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Dinner deftness: Navigating menus to keep diabetes in check

A group eating some chips and salsa at a table while they drink wine out of a wine glass
OSF Healthcare

Have a plan.

It’s something you’ll hear Jalinn Nobis-Wichman, RN, CDCES, a diabetes educator at OSF HealthCare, say often.

An example: if you’re going into a night out with friends with an eating plan in mind, you can keep the disease in check and enjoy yourself. Some tips to make that happen:

  • Browse the menu ahead of time and make a healthy choice. Stay away from items with crispy, fried or creamed in the name. Those foods may have more calories and carbohydrates. More carbs will make your blood sugar rise, Nobis-Wichman says.

Barbeque sauce, teriyaki sauce and honey glazed are also red flags.
“A crazy amount of sugar,” Nobis-Wichman says of barbeque sauce.

Instead, look for grilled, baked, steamed or broiled on the menu. Grilled steak, grilled fish or barbeque with a dry rub (i.e. without the sauce) are options. At Chinese restaurants, give egg foo young a try.

  • Eat a little ahead of time if needed.

“Keep in mind when you last ate,” Nobis-Wichman advises. “You don’t want to get to the point [of low blood sugar.] So, if you know your dinner date is a little later than you normally eat, it’s a good idea to have a protein snack so we don’t cause a dangerous low.”

  • For appetizers, it’s tempting to get a salad. We know them to be healthy, right? Nobis-Wichman says salads are fine. Just choose ingredients wisely.

    “The salad can be loaded with bacon, eggs and cheese. You pour the dressing over top of it,” Nobis-Wichman says. “You would have probably been better off having one of the things that feels like a fattier, more indulgent meal. There’s a lot of hidden calories, fat and carbohydrates in salads.”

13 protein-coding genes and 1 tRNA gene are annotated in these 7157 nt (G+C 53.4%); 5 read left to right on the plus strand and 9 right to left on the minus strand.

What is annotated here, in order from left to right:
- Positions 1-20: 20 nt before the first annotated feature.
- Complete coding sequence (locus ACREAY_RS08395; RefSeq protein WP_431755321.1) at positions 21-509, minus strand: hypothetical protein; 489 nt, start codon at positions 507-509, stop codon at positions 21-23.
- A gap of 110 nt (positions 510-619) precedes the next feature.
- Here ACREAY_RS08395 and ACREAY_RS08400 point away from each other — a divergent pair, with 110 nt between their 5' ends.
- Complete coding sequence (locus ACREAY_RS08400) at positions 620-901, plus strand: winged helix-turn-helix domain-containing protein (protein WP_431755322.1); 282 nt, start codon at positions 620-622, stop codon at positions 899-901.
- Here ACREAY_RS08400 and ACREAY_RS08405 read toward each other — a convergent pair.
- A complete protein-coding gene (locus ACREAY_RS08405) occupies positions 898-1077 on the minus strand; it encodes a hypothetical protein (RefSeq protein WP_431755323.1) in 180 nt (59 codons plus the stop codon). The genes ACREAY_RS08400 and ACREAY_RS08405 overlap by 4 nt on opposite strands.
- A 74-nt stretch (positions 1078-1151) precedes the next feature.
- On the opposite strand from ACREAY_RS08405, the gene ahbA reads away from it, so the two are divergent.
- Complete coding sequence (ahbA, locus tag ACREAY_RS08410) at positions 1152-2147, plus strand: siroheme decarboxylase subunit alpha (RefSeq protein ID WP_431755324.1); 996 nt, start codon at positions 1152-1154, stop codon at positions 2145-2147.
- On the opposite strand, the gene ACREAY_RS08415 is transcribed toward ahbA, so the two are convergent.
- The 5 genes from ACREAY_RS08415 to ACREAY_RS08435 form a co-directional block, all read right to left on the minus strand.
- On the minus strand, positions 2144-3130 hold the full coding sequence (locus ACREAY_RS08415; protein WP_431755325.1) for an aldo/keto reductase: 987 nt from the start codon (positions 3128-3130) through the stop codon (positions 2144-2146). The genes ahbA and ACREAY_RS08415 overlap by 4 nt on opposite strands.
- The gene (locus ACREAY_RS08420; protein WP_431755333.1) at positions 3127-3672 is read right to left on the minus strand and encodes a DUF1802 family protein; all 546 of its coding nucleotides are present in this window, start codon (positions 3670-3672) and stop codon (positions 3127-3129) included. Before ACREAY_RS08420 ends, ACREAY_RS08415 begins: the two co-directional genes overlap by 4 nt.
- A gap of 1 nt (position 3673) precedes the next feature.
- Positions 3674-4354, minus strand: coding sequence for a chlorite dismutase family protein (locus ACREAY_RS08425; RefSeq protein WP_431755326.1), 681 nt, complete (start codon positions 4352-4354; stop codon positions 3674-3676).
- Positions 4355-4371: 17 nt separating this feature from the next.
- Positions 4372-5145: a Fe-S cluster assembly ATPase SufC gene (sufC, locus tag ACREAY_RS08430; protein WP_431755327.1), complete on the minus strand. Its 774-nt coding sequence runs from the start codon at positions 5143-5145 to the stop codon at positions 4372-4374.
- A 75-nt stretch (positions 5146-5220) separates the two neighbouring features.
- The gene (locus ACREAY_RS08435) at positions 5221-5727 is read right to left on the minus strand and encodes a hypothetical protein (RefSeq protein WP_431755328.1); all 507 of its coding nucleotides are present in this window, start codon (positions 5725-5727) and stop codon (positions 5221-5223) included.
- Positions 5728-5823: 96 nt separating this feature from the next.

So, start your salad with non-starchy vegetables like lettuce, carrots and tomatoes. Skip things like tortilla crisps and cranberries. Nobis-Wichman also advises to dip your fork in the salad dressing before you get a bite, rather than lather the dressing on the salad. This can reduce how much dressing you eat.

    Another tactic: right when you get seated, tell your server to skip the bread or chips. You may have to twist the arms of the people you’re with, but it’s one less temptation.

  • Good news for dessert. Nobis-Wichman says if you eat right, you can splurge a tiny amount.

“If I know a restaurant has a fantastic chocolate cake, I am going to have some,” Nobis-Wichman says with a smile. “But I will have very few carbohydrates on my plate prior. A lean cut of meat. A non-starchy vegetable. Think of it as a budget. I will spend my carb budget on that chocolate cake.”

  • Nobis-Wichman prefers to eat, not drink her carbs. That means being aware of how much sugar is in your drink. She says water, iced tea and club soda with a twist of lime are good options. For alcohol, avoid sugary, mixed drinks like margaritas. Nobis-Wichman says a beer or glass of wine is okay in moderation.
  • Watch how much you eat. Nobis-Wichman says portion sizes at restaurants have gone up, leading to overeating.

    A trick: ask for a to-go container when you order. Then, put half of your meal in the box before you start eating.

    Nobis-Wichman also says we typically savor the first couple bites. After that, it’s just finishing. So why not control your portion now and have a savory leftover lunch tomorrow?

  • Bring your blood sugar monitor. As advised by your health care provider, check your level and respond as needed. Nobis-Wichman says these days, it’s not taboo to do this in a restaurant.
OSF HealthCare, an integrated health system owned and operated by The Sisters of the Third Order of St. Francis, Peoria, Illinois. OSF HealthCare is a not-for-profit Catholic health care organization that operates a medical group, hospital system, and other health care facilities in Illinois and Michigan. Headquartered in Peoria, Illinois, OSF HealthCare is owned and operated by the Sisters of the Third Order of St. Francis.
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